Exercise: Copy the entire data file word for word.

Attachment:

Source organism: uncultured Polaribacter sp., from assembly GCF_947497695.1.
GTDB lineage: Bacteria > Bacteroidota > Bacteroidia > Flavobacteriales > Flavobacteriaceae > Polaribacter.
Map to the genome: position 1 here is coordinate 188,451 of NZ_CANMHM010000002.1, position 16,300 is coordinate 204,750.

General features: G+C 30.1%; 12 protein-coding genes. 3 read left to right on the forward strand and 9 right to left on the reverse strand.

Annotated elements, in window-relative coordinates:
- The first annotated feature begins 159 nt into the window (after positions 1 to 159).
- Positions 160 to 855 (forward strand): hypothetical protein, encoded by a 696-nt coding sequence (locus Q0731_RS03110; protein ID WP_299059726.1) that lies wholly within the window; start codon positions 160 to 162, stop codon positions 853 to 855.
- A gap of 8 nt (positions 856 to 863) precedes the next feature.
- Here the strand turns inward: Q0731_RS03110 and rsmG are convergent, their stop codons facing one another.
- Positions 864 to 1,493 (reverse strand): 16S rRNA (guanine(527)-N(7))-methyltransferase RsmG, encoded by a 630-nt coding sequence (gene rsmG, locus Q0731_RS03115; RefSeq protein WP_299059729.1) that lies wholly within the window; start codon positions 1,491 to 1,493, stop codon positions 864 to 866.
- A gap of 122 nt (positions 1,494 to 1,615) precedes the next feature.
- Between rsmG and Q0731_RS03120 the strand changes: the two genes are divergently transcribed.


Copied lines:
Source organism: uncultured Polaribacter sp., from assembly GCF_947497695.1.
GTDB lineage: Bacteria > Bacteroidota > Bacteroidia > Flavobacteriales > Flavobacteriaceae > Polaribacter.
Map to the genome: position 1 here is coordinate 188,451 of NZ_CANMHM010000002.1, position 16,300 is coordinate 204,750.

General features: G+C 30.1%; 12 protein-coding genes. 3 read left to right on the forward strand and 9 right to left on the reverse strand.

Annotated elements, in window-relative coordinates:
- The first annotated feature begins 159 nt into the window (after positions 1 to 159).
- Positions 160 to 855 (forward strand): hypothetical protein, encoded by a 696-nt coding sequence (locus Q0731_RS03110; protein ID WP_299059726.1) that lies wholly within the window; start codon positions 160 to 162, stop codon positions 853 to 855.
- A gap of 8 nt (positions 856 to 863) precedes the next feature.
- Here the strand turns inward: Q0731_RS03110 and rsmG are convergent, their stop codons facing one another.
- Positions 864 to 1,493 (reverse strand): 16S rRNA (guanine(527)-N(7))-methyltransferase RsmG, encoded by a 630-nt coding sequence (gene rsmG, locus Q0731_RS03115; RefSeq protein WP_299059729.1) that lies wholly within the window; start codon positions 1,491 to 1,493, stop codon positions 864 to 866.
- A gap of 122 nt (positions 1,494 to 1,615) precedes the next feature.
- Between rsmG and Q0731_RS03120 the strand changes: the two genes are divergently transcribed.